Taiwanese founder of Eslite book chain dies at 66
Robert Wu Ching-yu launched the first 24-hour bookshop in Taipei
Robert Wu Ching-yu, whose well-known chain Eslite brought the novelty of a 24-hour bookshop to the Taiwanese capital, has died from a heart condition at 66.
Wu collapsed in his Taipei office on Tuesday and was taken to the Taipei Medical University Hospital at about 7pm, where he was pronounced dead.
The Eslite Group confirmed his death in a short statement.
Wu, who was the founder and chairman of the group, reportedly suffered from a congenital heart condition and had undergone several operations over the years.
He opened the first Eslite Bookstore in Taipei in 1989, a year after his first major heart surgery. Wu, who was born in the coastal city of Tainan, later said he had experienced an epiphany at that time, and felt driven to start an “eternal business” promoting the culture of reading in Taiwan.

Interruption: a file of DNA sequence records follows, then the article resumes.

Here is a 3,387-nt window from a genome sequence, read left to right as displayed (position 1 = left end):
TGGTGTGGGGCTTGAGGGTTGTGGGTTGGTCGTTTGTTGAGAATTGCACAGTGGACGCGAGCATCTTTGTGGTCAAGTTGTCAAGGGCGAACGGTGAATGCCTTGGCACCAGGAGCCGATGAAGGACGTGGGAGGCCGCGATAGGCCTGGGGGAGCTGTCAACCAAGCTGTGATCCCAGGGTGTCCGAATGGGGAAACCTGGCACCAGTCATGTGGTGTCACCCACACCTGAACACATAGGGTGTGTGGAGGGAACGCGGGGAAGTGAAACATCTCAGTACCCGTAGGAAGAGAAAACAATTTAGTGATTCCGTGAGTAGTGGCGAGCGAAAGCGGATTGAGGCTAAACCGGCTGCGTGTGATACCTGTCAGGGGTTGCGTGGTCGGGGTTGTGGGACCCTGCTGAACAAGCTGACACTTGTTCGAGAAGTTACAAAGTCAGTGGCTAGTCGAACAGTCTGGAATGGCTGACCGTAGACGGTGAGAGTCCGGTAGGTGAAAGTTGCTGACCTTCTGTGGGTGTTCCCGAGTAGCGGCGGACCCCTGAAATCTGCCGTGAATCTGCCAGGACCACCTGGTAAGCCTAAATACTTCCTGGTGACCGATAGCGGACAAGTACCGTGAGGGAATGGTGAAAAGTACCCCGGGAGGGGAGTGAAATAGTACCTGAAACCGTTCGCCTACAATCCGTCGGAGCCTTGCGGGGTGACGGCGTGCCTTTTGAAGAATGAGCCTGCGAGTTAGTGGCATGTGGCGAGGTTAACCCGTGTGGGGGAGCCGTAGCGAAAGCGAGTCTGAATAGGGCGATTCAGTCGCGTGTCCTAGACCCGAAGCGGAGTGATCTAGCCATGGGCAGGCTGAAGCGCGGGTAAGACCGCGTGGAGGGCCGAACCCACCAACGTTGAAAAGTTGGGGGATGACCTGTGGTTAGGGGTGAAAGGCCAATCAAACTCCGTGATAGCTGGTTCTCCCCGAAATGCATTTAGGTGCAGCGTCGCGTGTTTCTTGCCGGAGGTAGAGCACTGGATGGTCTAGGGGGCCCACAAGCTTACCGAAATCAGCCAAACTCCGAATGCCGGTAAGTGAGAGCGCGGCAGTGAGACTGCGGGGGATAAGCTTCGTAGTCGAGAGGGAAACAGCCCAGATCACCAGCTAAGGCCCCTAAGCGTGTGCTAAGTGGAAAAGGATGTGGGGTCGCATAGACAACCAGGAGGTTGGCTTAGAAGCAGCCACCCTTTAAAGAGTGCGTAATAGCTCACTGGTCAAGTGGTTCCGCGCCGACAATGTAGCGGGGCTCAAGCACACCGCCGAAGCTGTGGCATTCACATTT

Eslite grew into a well-known chain offering a unique “must-visit” experience for Chinese speakers, described by former Taichung mayor Jason Hu Chih-chiang as the “pride of Taiwan”. There are now 42 of the bookstores in Taiwan, three in Hong Kong and one on the mainland – in Suzhou, Jiangsu.
Other businesses under the Eslite umbrella include art galleries, theatres, shopping arcades, restaurants and hotels.
“Eslite is not just a shared memory for Taiwanese but a cultural beacon that has enlightened Taiwan, Hong Kong and mainland China,” Hu wrote in a tribute on Facebook yesterday.
Wu, who began as a salesman for a dining and kitchenware firm, wanted his bookstores to be more than just a place to buy books and added cafes, music and fashion. One of the Taipei stores is open 24 hours and has been a hit with visitors from Hong Kong, the mainland and beyond since 1999 – it’s listed in travel guides and customers are encouraged to linger.
“The idea came when we relocated our main bookstore in 1995. To celebrate, we opened late but we were still open at 4am – the customers didn’t want to leave,” Wu told Taiwanese media.
But it wasn’t an easy road for Wu, who shouldered heavy debts for the first 15 years of operation. Giving a talk in Hong Kong in 2014, Wu said he had persevered because he didn’t want to see bookstores disappear. Wu is survived by his wife and daughter.